Shelter from the storm: upgrading housing infrastructure in Latin American slums

Shelter from the storm: upgrading housing infrastructure in Latin American slums

Adequate housing, along with food and clothing, is considered by the Universal Declaration of Human Rights as a basic requirement for achieving a minimum living standard. Yet, inadequate housing, a primary characteristic of slum dwellers, is a problem facing 45 per cent of the global urban population.

Despite the importance of housing, there is surprisingly little scientific evidence on the causal effects of housing programmes on the welfare of beneficiary populations in low-income countries.

The study contributes to filling this gap by evaluating the impact of providing inexpensive basic pre-fabricated houses to poor populations living in informal slums in Mexico, El Salvador and Uruguay. The programme Un Techo Para Mi País (UTPMP), is youth-led and provides such houses to poor populations living in the slums of 14 Latin American countries.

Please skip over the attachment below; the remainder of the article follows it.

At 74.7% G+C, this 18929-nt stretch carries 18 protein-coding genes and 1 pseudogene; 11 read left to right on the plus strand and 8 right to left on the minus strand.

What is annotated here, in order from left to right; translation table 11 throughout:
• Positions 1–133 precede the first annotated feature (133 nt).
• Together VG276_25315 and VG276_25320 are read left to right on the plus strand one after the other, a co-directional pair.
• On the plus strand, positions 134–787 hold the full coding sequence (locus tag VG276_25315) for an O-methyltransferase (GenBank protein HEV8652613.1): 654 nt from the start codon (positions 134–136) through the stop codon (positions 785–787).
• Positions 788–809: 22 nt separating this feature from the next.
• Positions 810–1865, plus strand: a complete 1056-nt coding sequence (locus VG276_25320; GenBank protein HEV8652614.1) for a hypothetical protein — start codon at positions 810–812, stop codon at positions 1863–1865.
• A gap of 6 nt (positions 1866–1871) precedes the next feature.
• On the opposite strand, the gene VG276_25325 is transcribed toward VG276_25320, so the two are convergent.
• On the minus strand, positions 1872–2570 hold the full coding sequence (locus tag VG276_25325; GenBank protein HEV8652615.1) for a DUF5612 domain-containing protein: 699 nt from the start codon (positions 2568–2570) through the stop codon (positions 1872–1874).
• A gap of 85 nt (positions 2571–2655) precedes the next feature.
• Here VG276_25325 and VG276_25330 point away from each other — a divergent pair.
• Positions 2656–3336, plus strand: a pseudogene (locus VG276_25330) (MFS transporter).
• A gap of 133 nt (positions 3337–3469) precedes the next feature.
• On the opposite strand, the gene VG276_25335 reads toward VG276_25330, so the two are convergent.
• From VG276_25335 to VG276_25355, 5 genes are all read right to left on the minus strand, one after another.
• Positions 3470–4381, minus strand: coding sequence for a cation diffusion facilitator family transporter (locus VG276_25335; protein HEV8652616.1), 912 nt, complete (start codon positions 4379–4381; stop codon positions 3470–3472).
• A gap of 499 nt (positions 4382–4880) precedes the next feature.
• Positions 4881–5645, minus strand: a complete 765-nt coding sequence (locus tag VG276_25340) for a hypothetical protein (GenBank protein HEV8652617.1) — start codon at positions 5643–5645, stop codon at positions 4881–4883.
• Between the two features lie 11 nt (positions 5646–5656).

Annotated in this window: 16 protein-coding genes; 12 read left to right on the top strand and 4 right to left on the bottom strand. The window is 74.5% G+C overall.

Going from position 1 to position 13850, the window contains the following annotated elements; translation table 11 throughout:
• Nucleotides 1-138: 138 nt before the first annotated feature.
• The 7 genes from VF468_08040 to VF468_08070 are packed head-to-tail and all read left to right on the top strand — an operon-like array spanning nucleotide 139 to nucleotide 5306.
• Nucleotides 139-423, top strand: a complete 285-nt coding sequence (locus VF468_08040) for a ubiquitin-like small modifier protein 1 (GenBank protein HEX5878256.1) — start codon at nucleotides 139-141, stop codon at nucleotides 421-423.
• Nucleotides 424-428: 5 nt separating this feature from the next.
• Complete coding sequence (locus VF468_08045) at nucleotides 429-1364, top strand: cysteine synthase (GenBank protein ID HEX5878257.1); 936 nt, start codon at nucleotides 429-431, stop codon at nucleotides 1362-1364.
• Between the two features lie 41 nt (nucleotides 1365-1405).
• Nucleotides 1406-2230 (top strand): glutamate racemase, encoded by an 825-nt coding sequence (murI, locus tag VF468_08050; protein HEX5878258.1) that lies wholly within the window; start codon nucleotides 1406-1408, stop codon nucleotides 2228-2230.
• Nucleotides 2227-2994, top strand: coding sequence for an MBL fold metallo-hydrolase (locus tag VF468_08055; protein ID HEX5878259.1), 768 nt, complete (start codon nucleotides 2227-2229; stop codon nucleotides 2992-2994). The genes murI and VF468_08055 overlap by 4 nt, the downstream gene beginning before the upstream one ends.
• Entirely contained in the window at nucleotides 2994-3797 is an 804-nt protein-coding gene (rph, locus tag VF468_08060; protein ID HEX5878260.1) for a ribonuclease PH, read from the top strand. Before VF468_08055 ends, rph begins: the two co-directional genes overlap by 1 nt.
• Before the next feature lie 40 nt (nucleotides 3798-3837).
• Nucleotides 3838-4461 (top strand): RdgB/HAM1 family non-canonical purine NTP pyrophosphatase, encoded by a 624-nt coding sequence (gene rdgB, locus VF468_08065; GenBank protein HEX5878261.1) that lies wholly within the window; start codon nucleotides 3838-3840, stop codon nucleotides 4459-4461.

The main objective of the programme is to improve household well-being and increase the beneficiary household's probability of exiting extreme poverty. UTPMP targets households in sub-standard housing which are typically made of materials such as cardboard, tin and plastic, and have dirt floors and lack services such as water and sewage.

The study evaluates the impact of UTPMP housing on physical and mental health, socio-economic, and security outcomes. It also examines if there are spillovers to non-beneficiaries living in treatment communities.